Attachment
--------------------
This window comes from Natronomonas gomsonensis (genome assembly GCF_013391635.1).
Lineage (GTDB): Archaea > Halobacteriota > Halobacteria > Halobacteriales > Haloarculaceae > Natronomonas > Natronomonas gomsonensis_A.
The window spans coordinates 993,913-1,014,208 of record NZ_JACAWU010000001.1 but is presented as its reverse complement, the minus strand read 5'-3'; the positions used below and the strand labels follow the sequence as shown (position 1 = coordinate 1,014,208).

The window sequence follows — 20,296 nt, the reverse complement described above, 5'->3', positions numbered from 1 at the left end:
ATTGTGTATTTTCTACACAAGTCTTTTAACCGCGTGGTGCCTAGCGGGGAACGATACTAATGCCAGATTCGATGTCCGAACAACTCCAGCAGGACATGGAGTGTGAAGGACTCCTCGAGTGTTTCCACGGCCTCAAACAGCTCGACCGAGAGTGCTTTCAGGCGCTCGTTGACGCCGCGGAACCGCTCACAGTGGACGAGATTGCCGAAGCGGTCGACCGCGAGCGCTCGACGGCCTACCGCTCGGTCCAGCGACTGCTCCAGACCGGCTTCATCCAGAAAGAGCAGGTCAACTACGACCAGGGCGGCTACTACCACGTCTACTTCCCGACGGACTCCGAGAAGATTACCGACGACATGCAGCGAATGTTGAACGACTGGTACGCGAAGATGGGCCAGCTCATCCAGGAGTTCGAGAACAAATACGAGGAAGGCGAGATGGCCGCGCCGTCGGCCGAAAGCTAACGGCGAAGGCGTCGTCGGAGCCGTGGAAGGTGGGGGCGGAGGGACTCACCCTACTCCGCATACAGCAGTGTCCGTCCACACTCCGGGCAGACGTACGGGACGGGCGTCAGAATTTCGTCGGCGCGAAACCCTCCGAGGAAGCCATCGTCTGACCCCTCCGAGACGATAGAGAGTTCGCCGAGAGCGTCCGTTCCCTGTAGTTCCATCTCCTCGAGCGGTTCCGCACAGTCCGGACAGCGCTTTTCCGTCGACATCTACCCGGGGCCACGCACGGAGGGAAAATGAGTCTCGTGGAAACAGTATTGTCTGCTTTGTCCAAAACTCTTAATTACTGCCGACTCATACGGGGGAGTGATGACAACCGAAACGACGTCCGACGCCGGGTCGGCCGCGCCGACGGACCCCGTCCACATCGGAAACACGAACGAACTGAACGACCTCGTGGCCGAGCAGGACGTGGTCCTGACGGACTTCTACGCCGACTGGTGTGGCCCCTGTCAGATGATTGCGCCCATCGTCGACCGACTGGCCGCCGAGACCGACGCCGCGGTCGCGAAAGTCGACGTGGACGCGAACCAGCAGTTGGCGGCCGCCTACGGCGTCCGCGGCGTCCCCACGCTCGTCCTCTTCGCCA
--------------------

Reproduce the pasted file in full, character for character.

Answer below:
This window comes from Natronomonas gomsonensis (genome assembly GCF_013391635.1).
Lineage (GTDB): Archaea > Halobacteriota > Halobacteria > Halobacteriales > Haloarculaceae > Natronomonas > Natronomonas gomsonensis_A.
The window spans coordinates 993,913-1,014,208 of record NZ_JACAWU010000001.1 but is presented as its reverse complement, the minus strand read 5'-3'; the positions used below and the strand labels follow the sequence as shown (position 1 = coordinate 1,014,208).

The window sequence follows — 20,296 nt, the reverse complement described above, 5'->3', positions numbered from 1 at the left end:
ATTGTGTATTTTCTACACAAGTCTTTTAACCGCGTGGTGCCTAGCGGGGAACGATACTAATGCCAGATTCGATGTCCGAACAACTCCAGCAGGACATGGAGTGTGAAGGACTCCTCGAGTGTTTCCACGGCCTCAAACAGCTCGACCGAGAGTGCTTTCAGGCGCTCGTTGACGCCGCGGAACCGCTCACAGTGGACGAGATTGCCGAAGCGGTCGACCGCGAGCGCTCGACGGCCTACCGCTCGGTCCAGCGACTGCTCCAGACCGGCTTCATCCAGAAAGAGCAGGTCAACTACGACCAGGGCGGCTACTACCACGTCTACTTCCCGACGGACTCCGAGAAGATTACCGACGACATGCAGCGAATGTTGAACGACTGGTACGCGAAGATGGGCCAGCTCATCCAGGAGTTCGAGAACAAATACGAGGAAGGCGAGATGGCCGCGCCGTCGGCCGAAAGCTAACGGCGAAGGCGTCGTCGGAGCCGTGGAAGGTGGGGGCGGAGGGACTCACCCTACTCCGCATACAGCAGTGTCCGTCCACACTCCGGGCAGACGTACGGGACGGGCGTCAGAATTTCGTCGGCGCGAAACCCTCCGAGGAAGCCATCGTCTGACCCCTCCGAGACGATAGAGAGTTCGCCGAGAGCGTCCGTTCCCTGTAGTTCCATCTCCTCGAGCGGTTCCGCACAGTCCGGACAGCGCTTTTCCGTCGACATCTACCCGGGGCCACGCACGGAGGGAAAATGAGTCTCGTGGAAACAGTATTGTCTGCTTTGTCCAAAACTCTTAATTACTGCCGACTCATACGGGGGAGTGATGACAACCGAAACGACGTCCGACGCCGGGTCGGCCGCGCCGACGGACCCCGTCCACATCGGAAACACGAACGAACTGAACGACCTCGTGGCCGAGCAGGACGTGGTCCTGACGGACTTCTACGCCGACTGGTGTGGCCCCTGTCAGATGATTGCGCCCATCGTCGACCGACTGGCCGCCGAGACCGACGCCGCGGTCGCGAAAGTCGACGTGGACGCGAACCAGCAGTTGGCGGCCGCCTACGGCGTCCGCGGCGTCCCCACGCTCGTCCTCTTCGCCA